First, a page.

Having attended Lord Huron’s first gig of their first proper UK tour back in 2013 this reviewer suggested that the masses should get out and see them at the moderate sized venues they’d been booked into, as the next time would see Lord Huron playing considerably larger and fuller gigs. And here we are in the sold out Shepherds Bush Empire. It’s been a busy few years in between – with a second album recorded and released and some high profile song appearances most notably in the Robert Redford hiking movie “A Walk in the Woods”. Their’s is a wide screen sound invoking broad soaring swathes of emotion – on debut album, Lonesome Dreams, this was mostly idealised love whilst the follow up Strange Trails wove in a cinemagraphic theme of delayed supernatural vengeance. And love. Previous experience – gigs and albums – made the case that Lord Huron whip up a storm of kick-drum folk, akin to The Luminaires and even (whisper it) Mumford & Sons. Their own blend of course, cannily reshaping rock and roll into a strange pulpy wall of sound – the music of modern day urban cowboys. It’s two years since the last album though…and things can change.
Lord Huron took the stage at about 9:15, and here were some changes – the band was expanded to a six piece, including a backing singer. Band founder and frontman Ben Schneider was besuited and at the back of the stage were a series of pulsing lights like escapees from the control deck of a Flash Gordon spaceship with indicator arrows and a lozenge cut-diamond shape continually morphing through a series of flickering patterns. The gig kicked off with a crunching version of The World Ender, with the lights adding a suitably sinister red glow to this tale of the dead returning to wreck a wrathful revenge: “They took my life but it isn’t the end / They put me in the ground but I’m back from the dead”.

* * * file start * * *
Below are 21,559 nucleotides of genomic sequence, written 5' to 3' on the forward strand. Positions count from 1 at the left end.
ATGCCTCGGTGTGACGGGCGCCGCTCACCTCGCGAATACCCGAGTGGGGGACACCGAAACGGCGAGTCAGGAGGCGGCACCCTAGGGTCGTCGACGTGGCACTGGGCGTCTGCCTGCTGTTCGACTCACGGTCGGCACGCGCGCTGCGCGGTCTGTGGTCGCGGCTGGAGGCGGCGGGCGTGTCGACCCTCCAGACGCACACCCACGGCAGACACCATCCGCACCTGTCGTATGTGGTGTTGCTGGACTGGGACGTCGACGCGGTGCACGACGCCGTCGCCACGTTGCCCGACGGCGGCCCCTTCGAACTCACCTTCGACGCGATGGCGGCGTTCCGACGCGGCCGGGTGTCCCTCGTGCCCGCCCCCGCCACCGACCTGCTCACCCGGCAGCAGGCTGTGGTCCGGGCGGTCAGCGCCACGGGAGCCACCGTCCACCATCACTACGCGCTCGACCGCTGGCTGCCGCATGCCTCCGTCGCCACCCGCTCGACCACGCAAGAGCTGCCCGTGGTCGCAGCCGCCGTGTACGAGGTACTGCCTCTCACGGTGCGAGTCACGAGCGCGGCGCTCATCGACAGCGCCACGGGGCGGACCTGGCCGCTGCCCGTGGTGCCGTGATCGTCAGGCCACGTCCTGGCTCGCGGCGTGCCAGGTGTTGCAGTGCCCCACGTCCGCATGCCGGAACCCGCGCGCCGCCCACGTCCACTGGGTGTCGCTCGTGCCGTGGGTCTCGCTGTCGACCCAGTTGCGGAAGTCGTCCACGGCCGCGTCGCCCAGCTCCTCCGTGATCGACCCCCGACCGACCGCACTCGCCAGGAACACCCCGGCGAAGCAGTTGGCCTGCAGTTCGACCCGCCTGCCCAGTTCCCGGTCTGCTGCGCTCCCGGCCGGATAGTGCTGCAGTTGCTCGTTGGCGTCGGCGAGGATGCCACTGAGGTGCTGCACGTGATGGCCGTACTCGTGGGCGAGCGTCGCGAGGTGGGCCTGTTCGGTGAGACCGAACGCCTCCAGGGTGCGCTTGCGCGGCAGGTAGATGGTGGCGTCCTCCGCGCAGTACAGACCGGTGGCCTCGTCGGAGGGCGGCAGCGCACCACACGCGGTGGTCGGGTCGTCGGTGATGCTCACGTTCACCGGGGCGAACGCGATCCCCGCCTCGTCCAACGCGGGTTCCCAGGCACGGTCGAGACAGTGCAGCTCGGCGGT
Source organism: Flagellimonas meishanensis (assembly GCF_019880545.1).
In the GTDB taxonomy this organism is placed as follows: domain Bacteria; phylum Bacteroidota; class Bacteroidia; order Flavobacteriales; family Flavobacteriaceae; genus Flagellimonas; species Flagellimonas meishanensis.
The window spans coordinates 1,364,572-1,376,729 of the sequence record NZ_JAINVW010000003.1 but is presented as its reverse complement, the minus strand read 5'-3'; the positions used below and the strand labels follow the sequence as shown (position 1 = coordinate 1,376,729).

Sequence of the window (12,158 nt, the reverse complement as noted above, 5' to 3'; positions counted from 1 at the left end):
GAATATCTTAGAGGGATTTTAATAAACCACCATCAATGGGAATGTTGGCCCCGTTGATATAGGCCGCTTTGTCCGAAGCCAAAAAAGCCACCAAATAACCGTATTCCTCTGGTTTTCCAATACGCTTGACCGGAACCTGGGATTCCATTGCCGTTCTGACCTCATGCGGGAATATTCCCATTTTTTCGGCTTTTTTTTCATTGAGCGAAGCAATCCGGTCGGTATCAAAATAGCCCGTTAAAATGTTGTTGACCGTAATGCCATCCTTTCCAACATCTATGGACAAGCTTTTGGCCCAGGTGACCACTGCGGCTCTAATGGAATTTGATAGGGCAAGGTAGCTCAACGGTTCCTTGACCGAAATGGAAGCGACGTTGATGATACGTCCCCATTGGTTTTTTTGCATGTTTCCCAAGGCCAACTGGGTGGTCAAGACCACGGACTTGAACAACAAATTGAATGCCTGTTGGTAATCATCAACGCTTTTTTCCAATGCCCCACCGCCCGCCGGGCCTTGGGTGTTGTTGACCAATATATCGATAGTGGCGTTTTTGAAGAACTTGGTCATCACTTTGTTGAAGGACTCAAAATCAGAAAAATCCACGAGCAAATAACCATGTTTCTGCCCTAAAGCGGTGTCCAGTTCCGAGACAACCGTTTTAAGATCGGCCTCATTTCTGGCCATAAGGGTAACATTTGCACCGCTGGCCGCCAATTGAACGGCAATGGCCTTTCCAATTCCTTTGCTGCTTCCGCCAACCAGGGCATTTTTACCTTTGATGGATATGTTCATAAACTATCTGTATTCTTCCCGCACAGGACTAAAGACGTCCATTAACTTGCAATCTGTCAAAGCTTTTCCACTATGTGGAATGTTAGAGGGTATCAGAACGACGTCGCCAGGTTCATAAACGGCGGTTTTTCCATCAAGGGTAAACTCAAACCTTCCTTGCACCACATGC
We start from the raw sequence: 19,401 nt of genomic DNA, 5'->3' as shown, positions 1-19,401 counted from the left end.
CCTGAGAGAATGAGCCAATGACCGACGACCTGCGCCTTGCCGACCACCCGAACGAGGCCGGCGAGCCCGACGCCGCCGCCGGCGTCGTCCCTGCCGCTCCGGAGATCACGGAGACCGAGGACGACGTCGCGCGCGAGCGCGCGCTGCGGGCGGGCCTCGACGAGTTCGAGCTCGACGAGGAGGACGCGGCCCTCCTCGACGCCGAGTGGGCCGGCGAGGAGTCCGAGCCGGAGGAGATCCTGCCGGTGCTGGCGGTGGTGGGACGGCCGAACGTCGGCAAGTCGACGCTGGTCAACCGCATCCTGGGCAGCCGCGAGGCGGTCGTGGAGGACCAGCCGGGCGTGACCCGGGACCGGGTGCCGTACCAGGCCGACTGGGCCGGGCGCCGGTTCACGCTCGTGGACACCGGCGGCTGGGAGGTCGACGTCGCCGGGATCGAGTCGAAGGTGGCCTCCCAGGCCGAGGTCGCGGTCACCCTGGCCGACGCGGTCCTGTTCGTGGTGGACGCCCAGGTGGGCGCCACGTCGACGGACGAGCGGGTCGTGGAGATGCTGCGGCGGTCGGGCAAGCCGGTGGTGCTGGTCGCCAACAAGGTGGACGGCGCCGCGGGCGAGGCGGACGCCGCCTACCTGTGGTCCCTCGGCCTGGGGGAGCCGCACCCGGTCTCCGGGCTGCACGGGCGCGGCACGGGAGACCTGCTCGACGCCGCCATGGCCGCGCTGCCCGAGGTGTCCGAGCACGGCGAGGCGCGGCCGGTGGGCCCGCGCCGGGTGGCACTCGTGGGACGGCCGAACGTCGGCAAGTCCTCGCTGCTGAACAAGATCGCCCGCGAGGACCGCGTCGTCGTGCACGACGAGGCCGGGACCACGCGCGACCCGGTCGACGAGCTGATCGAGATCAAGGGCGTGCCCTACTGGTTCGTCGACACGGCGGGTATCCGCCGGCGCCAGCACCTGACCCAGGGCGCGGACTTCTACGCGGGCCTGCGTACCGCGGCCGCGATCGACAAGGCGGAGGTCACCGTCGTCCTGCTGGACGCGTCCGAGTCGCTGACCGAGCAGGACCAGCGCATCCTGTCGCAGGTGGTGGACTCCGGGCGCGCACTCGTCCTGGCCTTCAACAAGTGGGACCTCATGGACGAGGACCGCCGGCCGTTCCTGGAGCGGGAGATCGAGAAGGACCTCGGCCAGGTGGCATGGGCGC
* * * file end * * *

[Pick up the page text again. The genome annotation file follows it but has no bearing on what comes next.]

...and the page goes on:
As the band pushed into a fully rocking gear the sound at the front of the stalls was a truly shocking cacophony with the vocals buried so deep it was barely possible to distinguish a word. This wasn’t rectified on subsequent songs causing quite a few to drift back, and the sound was certainly better equalised towards the rear of the stalls standing area: it was probably great in the upstairs seating. This was somewhat unfortunate because another piece of news delivered from the stage was that the band have recently wrapped up recording their third album – which on the evidence of this gig features a more straightforward Indy rock sound compared to the more idiosyncratic previous releases. Unfamiliarity with these songs, coupled with the difficult sound, didn’t show the new material off to its best advantage.
Not that there was any lack of audience appreciation for Lord Huron’s high energy assault. And as the set progressed some more tunes from Lonesome Dreams and Strange Trails popped up. A particularly pleasing series made up of Time to Run – which with it’s incessantly catchy declaration that “I wanted everybody else in the world to know it / I wanted everyone to know you’re the girl for me” got the crowd moving – followed by The Ghost on the Shore which retained much of its spectral beauty and then She lit a Fire which was drenched with a whoozy light. The punchier rock and roll morphed through a modern prism songs of Strange Trails – the likes of Hurricane, Fool for Love and Dead Man’s Hand played right into the band’s mystique: otherworldly and wilfully out of step with the times. With Lord Huron one’s never far from a wilderness populated with dunes, deep woods, and decaying bodies.
However, after two really well received albums, there was a slight hint here that – like Mumford & Sons and Fleet Foxes – there may be a touch of Difficult Third Album syndrome looming for Lord Huron. Well, we’ll see.
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